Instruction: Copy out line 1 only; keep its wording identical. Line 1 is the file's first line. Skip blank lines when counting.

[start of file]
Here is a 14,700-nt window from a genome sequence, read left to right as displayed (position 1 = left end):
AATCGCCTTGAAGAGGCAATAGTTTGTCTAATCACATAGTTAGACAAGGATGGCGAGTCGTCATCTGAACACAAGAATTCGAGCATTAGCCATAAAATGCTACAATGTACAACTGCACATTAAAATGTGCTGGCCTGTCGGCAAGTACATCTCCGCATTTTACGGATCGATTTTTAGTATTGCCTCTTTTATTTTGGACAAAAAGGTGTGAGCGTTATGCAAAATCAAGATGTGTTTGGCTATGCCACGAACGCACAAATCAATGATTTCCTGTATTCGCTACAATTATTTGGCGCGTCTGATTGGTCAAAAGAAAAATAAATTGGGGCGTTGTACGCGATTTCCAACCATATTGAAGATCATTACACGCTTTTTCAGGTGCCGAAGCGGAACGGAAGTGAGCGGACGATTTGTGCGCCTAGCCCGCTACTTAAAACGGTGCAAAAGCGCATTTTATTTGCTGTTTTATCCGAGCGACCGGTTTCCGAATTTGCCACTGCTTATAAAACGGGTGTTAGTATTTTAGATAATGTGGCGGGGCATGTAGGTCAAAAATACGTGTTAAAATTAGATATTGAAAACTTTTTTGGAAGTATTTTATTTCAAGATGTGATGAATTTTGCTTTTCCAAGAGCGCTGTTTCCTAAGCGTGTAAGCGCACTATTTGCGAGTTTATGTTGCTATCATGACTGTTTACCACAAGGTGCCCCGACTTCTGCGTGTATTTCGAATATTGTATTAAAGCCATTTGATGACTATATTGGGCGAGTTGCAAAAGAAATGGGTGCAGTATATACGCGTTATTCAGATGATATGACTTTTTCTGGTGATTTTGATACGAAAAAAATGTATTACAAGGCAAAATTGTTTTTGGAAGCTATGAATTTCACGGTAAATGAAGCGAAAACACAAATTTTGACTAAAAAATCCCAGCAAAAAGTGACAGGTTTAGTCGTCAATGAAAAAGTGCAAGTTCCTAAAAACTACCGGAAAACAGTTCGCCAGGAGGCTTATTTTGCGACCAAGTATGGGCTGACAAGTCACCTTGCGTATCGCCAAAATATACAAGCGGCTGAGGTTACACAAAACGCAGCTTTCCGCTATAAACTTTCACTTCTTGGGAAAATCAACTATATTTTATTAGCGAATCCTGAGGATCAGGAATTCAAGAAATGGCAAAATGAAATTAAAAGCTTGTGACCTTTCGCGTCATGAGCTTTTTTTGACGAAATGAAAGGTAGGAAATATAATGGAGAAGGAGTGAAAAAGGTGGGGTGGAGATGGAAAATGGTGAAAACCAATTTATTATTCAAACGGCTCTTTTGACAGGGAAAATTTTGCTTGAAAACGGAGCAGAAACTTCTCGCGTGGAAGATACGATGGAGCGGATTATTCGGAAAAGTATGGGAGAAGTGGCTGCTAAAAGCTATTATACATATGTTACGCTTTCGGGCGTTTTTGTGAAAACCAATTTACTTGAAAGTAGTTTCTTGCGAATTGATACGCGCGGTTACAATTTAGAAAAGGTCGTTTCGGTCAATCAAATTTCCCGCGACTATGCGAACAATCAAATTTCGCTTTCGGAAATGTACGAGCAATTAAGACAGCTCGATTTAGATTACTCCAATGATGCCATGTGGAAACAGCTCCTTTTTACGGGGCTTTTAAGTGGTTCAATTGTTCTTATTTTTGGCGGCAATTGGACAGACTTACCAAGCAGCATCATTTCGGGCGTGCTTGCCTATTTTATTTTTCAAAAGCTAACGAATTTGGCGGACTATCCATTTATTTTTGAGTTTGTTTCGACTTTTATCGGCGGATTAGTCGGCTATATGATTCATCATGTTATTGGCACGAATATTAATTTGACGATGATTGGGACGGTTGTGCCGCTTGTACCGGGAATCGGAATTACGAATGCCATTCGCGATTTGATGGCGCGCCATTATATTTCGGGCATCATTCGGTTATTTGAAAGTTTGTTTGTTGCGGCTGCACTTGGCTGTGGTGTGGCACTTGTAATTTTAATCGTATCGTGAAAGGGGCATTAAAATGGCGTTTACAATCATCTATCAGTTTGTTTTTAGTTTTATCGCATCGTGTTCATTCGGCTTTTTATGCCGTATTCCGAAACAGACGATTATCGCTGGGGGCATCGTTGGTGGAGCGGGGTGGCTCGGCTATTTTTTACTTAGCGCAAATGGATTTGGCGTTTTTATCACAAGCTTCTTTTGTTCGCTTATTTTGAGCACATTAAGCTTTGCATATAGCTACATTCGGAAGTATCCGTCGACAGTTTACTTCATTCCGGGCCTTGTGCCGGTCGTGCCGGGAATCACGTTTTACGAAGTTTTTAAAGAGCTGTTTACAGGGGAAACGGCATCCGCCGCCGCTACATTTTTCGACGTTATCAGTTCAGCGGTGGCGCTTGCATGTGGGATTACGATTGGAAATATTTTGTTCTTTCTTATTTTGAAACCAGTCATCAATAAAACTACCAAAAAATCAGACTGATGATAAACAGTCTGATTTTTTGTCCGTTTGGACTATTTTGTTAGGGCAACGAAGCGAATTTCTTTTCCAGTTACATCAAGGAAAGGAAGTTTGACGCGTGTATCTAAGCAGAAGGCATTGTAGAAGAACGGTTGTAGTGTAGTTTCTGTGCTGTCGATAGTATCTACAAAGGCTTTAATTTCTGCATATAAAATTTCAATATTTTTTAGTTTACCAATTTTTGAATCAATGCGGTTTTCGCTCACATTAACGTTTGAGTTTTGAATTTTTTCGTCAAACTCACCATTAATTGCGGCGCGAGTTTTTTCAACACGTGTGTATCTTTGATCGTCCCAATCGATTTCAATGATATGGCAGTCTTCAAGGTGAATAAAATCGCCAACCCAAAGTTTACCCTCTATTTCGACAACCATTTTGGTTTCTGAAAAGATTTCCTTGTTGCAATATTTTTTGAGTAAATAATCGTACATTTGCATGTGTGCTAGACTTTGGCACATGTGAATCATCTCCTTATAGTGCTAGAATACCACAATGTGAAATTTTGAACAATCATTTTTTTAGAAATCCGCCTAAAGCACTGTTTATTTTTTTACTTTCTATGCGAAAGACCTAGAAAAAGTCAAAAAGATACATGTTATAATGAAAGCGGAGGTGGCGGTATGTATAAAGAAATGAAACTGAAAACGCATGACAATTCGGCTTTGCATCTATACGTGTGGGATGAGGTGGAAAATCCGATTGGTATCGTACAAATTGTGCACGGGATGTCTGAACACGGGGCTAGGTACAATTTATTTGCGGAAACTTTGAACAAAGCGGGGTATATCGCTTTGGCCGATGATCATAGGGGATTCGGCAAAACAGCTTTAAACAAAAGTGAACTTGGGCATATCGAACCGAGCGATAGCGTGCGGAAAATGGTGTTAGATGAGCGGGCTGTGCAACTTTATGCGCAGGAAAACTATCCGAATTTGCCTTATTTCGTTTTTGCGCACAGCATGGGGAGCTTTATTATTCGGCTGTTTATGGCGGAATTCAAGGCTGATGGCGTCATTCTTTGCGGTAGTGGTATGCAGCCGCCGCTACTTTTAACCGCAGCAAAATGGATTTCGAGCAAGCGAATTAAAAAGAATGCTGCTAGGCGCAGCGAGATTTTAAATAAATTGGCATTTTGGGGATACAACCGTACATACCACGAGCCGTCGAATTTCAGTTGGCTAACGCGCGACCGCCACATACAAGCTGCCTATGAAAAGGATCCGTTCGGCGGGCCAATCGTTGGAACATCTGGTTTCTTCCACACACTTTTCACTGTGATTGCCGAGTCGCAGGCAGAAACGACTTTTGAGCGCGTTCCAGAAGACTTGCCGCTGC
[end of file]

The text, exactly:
Here is a 14,700-nt window from a genome sequence, read left to right as displayed (position 1 = left end):